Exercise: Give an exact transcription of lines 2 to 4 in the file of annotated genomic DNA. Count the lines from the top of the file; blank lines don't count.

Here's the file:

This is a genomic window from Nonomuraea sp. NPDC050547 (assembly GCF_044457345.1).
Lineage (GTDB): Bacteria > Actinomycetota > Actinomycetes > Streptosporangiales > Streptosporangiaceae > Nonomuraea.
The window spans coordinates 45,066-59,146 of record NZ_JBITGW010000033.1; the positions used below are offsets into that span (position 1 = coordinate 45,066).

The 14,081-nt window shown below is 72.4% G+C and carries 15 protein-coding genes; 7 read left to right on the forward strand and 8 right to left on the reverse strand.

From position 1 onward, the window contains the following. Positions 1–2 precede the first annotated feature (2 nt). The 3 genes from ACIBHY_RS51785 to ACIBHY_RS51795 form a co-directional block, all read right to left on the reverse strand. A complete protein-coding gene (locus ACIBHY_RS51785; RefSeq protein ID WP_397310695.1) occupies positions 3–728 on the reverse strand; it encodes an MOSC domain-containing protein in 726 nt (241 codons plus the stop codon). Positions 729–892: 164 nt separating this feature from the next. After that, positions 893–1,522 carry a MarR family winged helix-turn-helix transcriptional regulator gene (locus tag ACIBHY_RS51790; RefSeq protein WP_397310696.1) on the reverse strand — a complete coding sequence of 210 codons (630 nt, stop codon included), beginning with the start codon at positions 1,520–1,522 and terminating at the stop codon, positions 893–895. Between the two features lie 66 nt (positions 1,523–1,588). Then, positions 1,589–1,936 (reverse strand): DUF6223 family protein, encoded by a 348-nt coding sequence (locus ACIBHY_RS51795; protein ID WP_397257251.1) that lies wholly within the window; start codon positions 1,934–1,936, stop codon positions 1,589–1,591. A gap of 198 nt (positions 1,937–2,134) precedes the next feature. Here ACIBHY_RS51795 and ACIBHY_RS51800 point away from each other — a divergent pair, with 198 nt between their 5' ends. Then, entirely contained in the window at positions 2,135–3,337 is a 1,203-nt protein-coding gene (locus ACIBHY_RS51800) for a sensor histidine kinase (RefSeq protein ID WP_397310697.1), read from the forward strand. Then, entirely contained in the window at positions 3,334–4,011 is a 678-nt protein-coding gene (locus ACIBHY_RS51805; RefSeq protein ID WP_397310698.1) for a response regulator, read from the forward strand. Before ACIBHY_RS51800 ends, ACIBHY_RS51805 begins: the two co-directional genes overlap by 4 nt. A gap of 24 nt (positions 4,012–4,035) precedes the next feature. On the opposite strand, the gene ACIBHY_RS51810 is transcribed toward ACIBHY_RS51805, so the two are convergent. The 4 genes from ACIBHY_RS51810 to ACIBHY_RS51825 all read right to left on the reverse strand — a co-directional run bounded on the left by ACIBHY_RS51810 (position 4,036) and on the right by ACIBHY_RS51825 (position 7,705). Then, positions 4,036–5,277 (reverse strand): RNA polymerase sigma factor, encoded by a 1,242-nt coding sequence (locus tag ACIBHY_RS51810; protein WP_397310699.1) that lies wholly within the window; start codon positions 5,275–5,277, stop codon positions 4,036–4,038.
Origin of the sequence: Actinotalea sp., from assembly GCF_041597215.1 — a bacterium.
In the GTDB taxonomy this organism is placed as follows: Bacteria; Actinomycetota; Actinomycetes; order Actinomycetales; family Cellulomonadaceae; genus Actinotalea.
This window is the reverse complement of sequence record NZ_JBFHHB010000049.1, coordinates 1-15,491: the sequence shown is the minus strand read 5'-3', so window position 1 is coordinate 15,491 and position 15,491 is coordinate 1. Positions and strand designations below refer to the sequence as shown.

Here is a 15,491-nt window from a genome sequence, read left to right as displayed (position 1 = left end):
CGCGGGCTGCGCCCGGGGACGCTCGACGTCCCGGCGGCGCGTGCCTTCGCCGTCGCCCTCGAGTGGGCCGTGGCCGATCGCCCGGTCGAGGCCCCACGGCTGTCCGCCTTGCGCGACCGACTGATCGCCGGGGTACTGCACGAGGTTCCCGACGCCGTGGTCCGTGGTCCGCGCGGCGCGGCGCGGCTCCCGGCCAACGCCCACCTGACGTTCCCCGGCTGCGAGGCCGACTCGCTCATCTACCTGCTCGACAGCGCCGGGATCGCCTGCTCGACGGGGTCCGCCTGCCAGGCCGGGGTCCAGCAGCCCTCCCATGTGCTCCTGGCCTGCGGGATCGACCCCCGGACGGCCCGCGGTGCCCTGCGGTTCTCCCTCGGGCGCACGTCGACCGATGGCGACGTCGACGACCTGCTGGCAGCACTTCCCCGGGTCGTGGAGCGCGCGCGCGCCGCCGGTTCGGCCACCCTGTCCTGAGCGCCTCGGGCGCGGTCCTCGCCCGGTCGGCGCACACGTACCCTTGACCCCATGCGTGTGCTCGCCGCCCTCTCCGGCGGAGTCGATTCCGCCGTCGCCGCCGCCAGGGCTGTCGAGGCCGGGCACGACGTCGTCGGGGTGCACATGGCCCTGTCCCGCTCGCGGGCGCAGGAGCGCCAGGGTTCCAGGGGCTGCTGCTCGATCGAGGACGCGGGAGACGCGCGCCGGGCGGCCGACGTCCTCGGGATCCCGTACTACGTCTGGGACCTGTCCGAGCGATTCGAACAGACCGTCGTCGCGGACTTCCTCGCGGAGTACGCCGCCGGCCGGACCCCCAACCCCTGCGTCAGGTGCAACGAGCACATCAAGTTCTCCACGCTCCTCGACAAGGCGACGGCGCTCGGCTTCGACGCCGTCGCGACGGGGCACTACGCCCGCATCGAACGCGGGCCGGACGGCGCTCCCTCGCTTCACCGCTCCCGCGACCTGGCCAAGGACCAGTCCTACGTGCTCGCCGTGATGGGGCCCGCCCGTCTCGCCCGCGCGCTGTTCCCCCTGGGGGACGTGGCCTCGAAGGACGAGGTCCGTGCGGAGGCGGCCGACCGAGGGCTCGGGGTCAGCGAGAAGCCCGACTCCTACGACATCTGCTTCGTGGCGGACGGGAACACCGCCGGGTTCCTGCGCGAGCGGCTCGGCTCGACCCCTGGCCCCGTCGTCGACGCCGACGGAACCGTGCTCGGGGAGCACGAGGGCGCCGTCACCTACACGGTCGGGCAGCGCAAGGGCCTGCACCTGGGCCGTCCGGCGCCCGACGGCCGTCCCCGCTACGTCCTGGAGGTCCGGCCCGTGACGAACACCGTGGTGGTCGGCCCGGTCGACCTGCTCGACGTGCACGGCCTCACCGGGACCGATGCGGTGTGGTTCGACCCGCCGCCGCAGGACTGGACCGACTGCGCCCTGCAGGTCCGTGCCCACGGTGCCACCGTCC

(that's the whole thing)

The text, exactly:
Lineage (GTDB): Bacteria > Actinomycetota > Actinomycetes > Streptosporangiales > Streptosporangiaceae > Nonomuraea.
The window spans coordinates 45,066-59,146 of record NZ_JBITGW010000033.1; the positions used below are offsets into that span (position 1 = coordinate 45,066).

The 14,081-nt window shown below is 72.4% G+C and carries 15 protein-coding genes; 7 read left to right on the forward strand and 8 right to left on the reverse strand.